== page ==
Empowering Kenyan Media to Report on Climate Change

In an effort to improve climate change reporting in Kenya, journalists and editors from across the nation gathered in Nairobi for a comprehensive training on how to go about climate change coverage.

Now in its second edition, the intensive training, focused on the challenges of climate change, a collaborative endeavour between the Kenya Editors’ Guild (KEG), German International Cooperation (GIZ) Kenya, and the Ministry of Environment, Climate Change, and Forestry.

The workshop tackled the complex relationship between urbanisation and climate change, examining the challenges and opportunities that arise as cities expand and grapple with the effects of a warming planet. 

Abel Omanga, project advisor at GIZ Kenya, emphasised the vital role of urban green spaces in mitigating climate change, stating, “All vegetation in the counties is to help with carbon sink. Trees have the natural abilities to trap carbon in the air.”

This highlighted the significance of nature-based solutions, such as urban forests and parks, in combating the urban heat island effect, reducing air pollution, and absorbing carbon dioxide.

Temesi Mukani, Communication Director at the Ministry of Environment, Climate Change, and Forestry, underscored the unique opportunity for journalists to make a significant impact in the current climate action landscape.

He urged reporters to sharpen their pitching skills, emphasising the need to frame stories in a compelling and engaging manner to capture the attention of both decision-makers and the general public.

Communication Director at the Ministry of Environment, Climate Change, and Forestry, Temesi Mukani.

Mukani stressed that effective communication plays a crucial role in raising awareness, mobilising support, and driving meaningful action on climate change.

The workshop also focused on the art of storytelling in climate change reporting. KEG member Ellen Wanjiru emphasised that journalists should strive to go beyond merely reporting on the problems caused by climate change.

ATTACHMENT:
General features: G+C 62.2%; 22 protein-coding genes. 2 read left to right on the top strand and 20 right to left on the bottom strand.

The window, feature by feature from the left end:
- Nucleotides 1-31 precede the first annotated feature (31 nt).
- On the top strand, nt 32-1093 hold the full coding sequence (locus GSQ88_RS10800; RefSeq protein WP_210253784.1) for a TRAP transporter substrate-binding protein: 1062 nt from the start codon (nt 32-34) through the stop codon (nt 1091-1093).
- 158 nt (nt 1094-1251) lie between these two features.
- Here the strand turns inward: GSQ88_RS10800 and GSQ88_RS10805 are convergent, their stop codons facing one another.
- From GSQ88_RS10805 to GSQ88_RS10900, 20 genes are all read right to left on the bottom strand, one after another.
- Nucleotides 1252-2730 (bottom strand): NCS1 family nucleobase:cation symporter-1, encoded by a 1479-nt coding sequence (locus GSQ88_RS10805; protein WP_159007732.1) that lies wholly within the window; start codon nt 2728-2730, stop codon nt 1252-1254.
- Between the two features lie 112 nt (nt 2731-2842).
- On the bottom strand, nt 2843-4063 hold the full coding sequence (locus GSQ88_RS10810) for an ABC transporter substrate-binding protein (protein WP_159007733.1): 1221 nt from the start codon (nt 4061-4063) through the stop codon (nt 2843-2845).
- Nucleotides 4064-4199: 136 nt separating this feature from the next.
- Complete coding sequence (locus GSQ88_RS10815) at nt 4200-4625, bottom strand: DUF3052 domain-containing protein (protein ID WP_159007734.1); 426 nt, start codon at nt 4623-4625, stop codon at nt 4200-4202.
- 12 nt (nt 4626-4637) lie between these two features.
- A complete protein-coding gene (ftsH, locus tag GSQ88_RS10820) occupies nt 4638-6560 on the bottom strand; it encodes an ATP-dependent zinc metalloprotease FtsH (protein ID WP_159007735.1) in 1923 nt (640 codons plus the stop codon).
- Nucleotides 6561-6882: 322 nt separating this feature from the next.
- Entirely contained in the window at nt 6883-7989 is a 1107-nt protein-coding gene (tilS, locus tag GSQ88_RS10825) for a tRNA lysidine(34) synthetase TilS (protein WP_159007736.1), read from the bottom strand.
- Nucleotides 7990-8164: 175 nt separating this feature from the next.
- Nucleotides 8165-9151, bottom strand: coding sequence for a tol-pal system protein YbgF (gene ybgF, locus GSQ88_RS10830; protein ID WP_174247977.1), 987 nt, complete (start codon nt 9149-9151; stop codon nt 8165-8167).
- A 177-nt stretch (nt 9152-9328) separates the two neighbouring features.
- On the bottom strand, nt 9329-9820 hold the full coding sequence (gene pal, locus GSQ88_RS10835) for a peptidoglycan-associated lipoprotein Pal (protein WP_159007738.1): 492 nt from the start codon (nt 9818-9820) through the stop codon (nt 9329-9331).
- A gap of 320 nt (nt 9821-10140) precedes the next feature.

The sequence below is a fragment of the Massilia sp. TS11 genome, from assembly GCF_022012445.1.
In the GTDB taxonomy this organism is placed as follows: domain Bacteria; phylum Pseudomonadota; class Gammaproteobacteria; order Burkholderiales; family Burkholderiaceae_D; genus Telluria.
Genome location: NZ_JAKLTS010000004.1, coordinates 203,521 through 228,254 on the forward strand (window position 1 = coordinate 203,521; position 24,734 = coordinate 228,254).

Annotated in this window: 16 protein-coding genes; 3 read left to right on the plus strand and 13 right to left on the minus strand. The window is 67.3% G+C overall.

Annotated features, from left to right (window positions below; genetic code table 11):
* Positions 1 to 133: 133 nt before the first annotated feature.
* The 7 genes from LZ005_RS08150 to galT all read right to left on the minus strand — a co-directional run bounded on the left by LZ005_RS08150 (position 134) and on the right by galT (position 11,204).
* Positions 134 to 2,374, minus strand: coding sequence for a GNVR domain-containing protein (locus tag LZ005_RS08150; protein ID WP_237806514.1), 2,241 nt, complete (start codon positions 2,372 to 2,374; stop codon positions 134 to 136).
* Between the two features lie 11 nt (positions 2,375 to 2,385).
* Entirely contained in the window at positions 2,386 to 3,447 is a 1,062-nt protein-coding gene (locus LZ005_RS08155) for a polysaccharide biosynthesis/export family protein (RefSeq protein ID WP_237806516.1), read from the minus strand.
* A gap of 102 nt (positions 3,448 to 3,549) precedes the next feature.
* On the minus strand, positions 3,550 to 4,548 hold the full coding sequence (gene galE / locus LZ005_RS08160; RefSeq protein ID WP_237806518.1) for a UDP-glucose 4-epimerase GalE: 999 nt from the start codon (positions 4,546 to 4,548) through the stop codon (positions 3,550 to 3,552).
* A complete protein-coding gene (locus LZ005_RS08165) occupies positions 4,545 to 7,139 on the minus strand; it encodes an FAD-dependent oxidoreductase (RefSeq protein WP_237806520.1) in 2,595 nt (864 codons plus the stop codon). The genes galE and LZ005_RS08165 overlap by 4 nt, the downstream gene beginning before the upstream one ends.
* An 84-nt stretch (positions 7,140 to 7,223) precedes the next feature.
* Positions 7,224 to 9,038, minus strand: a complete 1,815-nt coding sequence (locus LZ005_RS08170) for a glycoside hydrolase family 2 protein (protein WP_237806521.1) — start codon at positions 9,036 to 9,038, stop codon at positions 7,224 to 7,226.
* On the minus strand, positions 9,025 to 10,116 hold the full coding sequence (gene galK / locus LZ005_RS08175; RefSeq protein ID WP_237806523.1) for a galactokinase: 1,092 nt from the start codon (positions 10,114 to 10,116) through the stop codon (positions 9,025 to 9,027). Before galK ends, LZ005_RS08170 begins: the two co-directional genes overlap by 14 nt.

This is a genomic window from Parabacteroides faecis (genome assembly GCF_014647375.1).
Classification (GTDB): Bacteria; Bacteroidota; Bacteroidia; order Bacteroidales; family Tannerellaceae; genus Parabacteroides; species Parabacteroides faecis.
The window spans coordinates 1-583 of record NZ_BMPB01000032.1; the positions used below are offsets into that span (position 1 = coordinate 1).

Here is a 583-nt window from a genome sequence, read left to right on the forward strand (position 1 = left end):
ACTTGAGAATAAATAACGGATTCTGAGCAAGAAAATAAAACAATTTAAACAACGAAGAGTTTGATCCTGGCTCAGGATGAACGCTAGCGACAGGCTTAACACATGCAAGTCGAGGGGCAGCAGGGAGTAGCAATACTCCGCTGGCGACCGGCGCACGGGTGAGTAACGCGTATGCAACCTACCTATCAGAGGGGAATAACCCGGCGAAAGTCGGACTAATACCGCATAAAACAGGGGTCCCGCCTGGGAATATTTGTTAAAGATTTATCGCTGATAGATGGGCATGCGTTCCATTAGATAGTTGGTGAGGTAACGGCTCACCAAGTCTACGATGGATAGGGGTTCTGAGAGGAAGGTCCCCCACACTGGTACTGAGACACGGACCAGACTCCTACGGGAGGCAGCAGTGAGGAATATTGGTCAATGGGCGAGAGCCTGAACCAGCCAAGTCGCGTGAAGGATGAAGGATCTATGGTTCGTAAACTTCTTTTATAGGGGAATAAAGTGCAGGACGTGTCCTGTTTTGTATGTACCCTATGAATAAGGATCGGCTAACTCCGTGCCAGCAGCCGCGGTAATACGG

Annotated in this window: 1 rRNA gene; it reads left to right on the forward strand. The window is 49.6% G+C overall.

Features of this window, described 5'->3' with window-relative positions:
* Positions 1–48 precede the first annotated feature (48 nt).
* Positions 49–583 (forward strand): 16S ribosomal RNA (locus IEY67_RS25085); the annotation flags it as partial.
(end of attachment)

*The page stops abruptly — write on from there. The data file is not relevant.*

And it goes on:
She encouraged reporters to offer insights into potential solutions, strategies for adaptation, and examples of resilience in the face of climate challenges. “A good flow of a story will attract the consumer,” she remarked, highlighting the importance of crafting narratives that resonate with audiences and inspire them to engage with the issue.

The cornerstone of the workshop is the Climate Change Reporting curriculum, a comprehensive guide developed jointly by GIZ Kenya and the Ministry of Environment. 

This curriculum equips journalists with the knowledge and skills needed to report accurately and effectively on the multifaceted aspects of climate change.

It covers a broad spectrum of topics, ranging from the scientific underpinnings of climate change to its far-reaching social, economic, and environmental consequences. 

Additionally, it explores potential solutions, mitigation strategies, and the importance of adaptation in building resilience to the impacts of climate change.

This training series represents a significant investment in enhancing the capacity of Kenyan media to report on climate change comprehensively and responsibly. 

The partnership between KEG, GIZ Kenya, and the Ministry of Environment proved the commitment of these organisations to empower journalists to play a pivotal role in raising awareness, informing the public, and shaping the national conversation on climate change.

The workshop will continue to unfold with in-depth discussions, interactive sessions, and practical exercises designed to equip journalists with the tools and knowledge they need to report on climate change with accuracy, depth, and impact. It is hoped that this training will not only enhance the quality of climate change reporting in Kenya but also contribute to a more informed and engaged public discourse on this critical issue.

Members of Kenya Editors Guild.

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